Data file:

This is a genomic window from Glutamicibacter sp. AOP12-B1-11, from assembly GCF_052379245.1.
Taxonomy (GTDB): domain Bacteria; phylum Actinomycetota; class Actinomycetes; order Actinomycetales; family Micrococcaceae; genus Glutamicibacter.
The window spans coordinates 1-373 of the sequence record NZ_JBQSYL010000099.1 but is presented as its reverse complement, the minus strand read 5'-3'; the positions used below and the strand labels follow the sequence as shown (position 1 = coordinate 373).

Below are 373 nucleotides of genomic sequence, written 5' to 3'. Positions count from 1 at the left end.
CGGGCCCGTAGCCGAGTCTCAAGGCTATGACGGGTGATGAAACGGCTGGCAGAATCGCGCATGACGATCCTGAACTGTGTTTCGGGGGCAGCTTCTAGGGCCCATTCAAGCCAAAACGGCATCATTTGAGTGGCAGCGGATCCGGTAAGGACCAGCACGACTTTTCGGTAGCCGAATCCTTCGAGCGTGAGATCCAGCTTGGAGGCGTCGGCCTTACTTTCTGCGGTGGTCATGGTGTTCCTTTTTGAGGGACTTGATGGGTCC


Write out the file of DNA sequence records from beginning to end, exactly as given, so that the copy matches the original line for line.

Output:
This is a genomic window from Glutamicibacter sp. AOP12-B1-11, from assembly GCF_052379245.1.
Taxonomy (GTDB): domain Bacteria; phylum Actinomycetota; class Actinomycetes; order Actinomycetales; family Micrococcaceae; genus Glutamicibacter.
The window spans coordinates 1-373 of the sequence record NZ_JBQSYL010000099.1 but is presented as its reverse complement, the minus strand read 5'-3'; the positions used below and the strand labels follow the sequence as shown (position 1 = coordinate 373).

Below are 373 nucleotides of genomic sequence, written 5' to 3'. Positions count from 1 at the left end.
CGGGCCCGTAGCCGAGTCTCAAGGCTATGACGGGTGATGAAACGGCTGGCAGAATCGCGCATGACGATCCTGAACTGTGTTTCGGGGGCAGCTTCTAGGGCCCATTCAAGCCAAAACGGCATCATTTGAGTGGCAGCGGATCCGGTAAGGACCAGCACGACTTTTCGGTAGCCGAATCCTTCGAGCGTGAGATCCAGCTTGGAGGCGTCGGCCTTACTTTCTGCGGTGGTCATGGTGTTCCTTTTTGAGGGACTTGATGGGTCC